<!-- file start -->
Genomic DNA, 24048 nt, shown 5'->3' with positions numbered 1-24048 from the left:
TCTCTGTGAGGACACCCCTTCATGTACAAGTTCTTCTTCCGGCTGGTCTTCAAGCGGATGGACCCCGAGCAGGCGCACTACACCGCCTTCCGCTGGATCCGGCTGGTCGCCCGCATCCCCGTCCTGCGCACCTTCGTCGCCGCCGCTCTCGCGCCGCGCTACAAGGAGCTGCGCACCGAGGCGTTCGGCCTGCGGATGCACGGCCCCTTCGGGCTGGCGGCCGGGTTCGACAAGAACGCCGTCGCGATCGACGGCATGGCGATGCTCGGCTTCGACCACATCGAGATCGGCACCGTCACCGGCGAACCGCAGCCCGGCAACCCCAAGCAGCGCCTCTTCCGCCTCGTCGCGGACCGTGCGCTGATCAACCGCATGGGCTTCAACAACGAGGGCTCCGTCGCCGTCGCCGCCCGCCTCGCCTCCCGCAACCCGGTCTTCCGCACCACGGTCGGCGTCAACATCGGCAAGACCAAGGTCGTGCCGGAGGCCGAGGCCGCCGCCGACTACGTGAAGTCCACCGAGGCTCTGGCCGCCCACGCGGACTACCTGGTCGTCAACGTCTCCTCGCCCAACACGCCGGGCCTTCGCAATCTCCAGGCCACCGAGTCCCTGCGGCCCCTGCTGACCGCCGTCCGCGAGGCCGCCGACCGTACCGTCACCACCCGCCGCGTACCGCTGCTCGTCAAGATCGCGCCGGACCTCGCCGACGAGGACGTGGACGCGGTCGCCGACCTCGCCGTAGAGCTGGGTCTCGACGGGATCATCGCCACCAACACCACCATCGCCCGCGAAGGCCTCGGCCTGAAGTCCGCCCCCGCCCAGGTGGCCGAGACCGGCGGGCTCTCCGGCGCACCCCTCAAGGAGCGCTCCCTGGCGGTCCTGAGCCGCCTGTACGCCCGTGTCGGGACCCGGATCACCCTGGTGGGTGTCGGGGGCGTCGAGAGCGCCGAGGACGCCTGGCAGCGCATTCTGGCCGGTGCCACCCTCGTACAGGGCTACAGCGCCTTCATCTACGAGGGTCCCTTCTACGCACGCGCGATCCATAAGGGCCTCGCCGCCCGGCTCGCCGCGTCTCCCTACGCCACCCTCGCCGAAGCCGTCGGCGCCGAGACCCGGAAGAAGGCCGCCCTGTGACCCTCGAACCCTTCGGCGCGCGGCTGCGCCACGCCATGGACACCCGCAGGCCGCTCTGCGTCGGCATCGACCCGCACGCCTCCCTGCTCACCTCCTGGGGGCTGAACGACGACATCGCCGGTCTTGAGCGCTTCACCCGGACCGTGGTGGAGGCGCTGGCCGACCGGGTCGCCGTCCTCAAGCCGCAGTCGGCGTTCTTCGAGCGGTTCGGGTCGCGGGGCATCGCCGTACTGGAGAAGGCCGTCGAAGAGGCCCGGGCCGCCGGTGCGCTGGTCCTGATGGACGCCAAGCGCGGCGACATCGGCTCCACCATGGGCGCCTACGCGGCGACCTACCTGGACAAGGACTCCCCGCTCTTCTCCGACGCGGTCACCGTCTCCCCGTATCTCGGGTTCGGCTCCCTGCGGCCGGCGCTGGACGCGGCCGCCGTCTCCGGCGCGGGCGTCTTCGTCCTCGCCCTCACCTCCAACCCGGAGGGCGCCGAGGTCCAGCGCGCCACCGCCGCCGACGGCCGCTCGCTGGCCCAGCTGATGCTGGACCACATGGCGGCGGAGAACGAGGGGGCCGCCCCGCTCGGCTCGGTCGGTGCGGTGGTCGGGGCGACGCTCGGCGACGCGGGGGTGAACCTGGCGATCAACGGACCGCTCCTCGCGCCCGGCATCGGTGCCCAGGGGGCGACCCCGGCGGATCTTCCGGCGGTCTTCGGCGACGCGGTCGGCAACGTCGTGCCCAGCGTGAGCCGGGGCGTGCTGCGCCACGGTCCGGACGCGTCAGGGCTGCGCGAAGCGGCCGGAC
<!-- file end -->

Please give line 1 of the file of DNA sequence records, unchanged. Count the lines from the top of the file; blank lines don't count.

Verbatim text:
Genomic DNA, 24048 nt, shown 5'->3' with positions numbered 1-24048 from the left: